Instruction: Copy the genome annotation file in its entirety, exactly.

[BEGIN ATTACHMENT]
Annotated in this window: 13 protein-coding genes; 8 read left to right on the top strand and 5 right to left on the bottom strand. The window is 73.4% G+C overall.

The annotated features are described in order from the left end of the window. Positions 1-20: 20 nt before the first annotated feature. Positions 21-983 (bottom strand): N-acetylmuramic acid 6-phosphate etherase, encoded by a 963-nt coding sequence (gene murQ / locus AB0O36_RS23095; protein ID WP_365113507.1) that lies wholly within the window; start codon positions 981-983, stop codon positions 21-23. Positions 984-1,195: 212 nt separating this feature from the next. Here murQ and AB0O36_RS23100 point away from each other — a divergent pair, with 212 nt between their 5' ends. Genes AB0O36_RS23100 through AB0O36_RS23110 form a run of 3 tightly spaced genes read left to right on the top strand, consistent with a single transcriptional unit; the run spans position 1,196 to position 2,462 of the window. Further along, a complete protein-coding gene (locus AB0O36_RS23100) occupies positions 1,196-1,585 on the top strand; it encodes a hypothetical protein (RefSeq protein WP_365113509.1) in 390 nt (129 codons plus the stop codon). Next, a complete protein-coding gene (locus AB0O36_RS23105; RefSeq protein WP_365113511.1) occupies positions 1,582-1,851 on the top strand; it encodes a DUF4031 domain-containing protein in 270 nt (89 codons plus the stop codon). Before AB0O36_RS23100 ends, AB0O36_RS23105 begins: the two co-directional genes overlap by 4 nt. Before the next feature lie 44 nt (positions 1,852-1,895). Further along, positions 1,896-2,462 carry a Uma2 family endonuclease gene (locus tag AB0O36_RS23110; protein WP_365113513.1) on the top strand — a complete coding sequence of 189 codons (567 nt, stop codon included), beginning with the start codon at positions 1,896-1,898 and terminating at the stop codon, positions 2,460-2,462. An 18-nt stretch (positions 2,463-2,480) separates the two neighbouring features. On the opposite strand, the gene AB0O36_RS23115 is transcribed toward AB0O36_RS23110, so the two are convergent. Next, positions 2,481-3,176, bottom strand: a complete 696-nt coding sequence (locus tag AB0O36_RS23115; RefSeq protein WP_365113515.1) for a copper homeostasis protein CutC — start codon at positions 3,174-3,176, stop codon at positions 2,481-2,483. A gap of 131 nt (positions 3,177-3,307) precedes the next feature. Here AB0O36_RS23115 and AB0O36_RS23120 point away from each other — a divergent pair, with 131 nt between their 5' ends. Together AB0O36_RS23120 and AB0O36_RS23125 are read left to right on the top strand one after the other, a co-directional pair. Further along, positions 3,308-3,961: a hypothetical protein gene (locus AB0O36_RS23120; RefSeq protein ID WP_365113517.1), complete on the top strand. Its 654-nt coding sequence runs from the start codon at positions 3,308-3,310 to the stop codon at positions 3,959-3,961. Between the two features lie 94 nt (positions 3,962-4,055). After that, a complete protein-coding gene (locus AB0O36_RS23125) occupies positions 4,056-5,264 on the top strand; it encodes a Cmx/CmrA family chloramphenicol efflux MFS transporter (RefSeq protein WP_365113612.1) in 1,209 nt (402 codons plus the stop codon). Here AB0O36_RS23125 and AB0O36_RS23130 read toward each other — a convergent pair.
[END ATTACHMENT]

Annotated in this window: 13 protein-coding genes; 8 read left to right on the top strand and 5 right to left on the bottom strand. The window is 73.4% G+C overall.

The annotated features are described in order from the left end of the window. Positions 1-20: 20 nt before the first annotated feature. Positions 21-983 (bottom strand): N-acetylmuramic acid 6-phosphate etherase, encoded by a 963-nt coding sequence (gene murQ / locus AB0O36_RS23095; protein ID WP_365113507.1) that lies wholly within the window; start codon positions 981-983, stop codon positions 21-23. Positions 984-1,195: 212 nt separating this feature from the next. Here murQ and AB0O36_RS23100 point away from each other — a divergent pair, with 212 nt between their 5' ends. Genes AB0O36_RS23100 through AB0O36_RS23110 form a run of 3 tightly spaced genes read left to right on the top strand, consistent with a single transcriptional unit; the run spans position 1,196 to position 2,462 of the window. Further along, a complete protein-coding gene (locus AB0O36_RS23100) occupies positions 1,196-1,585 on the top strand; it encodes a hypothetical protein (RefSeq protein WP_365113509.1) in 390 nt (129 codons plus the stop codon). Next, a complete protein-coding gene (locus AB0O36_RS23105; RefSeq protein WP_365113511.1) occupies positions 1,582-1,851 on the top strand; it encodes a DUF4031 domain-containing protein in 270 nt (89 codons plus the stop codon). Before AB0O36_RS23100 ends, AB0O36_RS23105 begins: the two co-directional genes overlap by 4 nt. Before the next feature lie 44 nt (positions 1,852-1,895). Further along, positions 1,896-2,462 carry a Uma2 family endonuclease gene (locus tag AB0O36_RS23110; protein WP_365113513.1) on the top strand — a complete coding sequence of 189 codons (567 nt, stop codon included), beginning with the start codon at positions 1,896-1,898 and terminating at the stop codon, positions 2,460-2,462. An 18-nt stretch (positions 2,463-2,480) separates the two neighbouring features. On the opposite strand, the gene AB0O36_RS23115 is transcribed toward AB0O36_RS23110, so the two are convergent. Next, positions 2,481-3,176, bottom strand: a complete 696-nt coding sequence (locus tag AB0O36_RS23115; RefSeq protein WP_365113515.1) for a copper homeostasis protein CutC — start codon at positions 3,174-3,176, stop codon at positions 2,481-2,483. A gap of 131 nt (positions 3,177-3,307) precedes the next feature. Here AB0O36_RS23115 and AB0O36_RS23120 point away from each other — a divergent pair, with 131 nt between their 5' ends. Together AB0O36_RS23120 and AB0O36_RS23125 are read left to right on the top strand one after the other, a co-directional pair. Further along, positions 3,308-3,961: a hypothetical protein gene (locus AB0O36_RS23120; RefSeq protein ID WP_365113517.1), complete on the top strand. Its 654-nt coding sequence runs from the start codon at positions 3,308-3,310 to the stop codon at positions 3,959-3,961. Between the two features lie 94 nt (positions 3,962-4,055). After that, a complete protein-coding gene (locus AB0O36_RS23125) occupies positions 4,056-5,264 on the top strand; it encodes a Cmx/CmrA family chloramphenicol efflux MFS transporter (RefSeq protein WP_365113612.1) in 1,209 nt (402 codons plus the stop codon). Here AB0O36_RS23125 and AB0O36_RS23130 read toward each other — a convergent pair.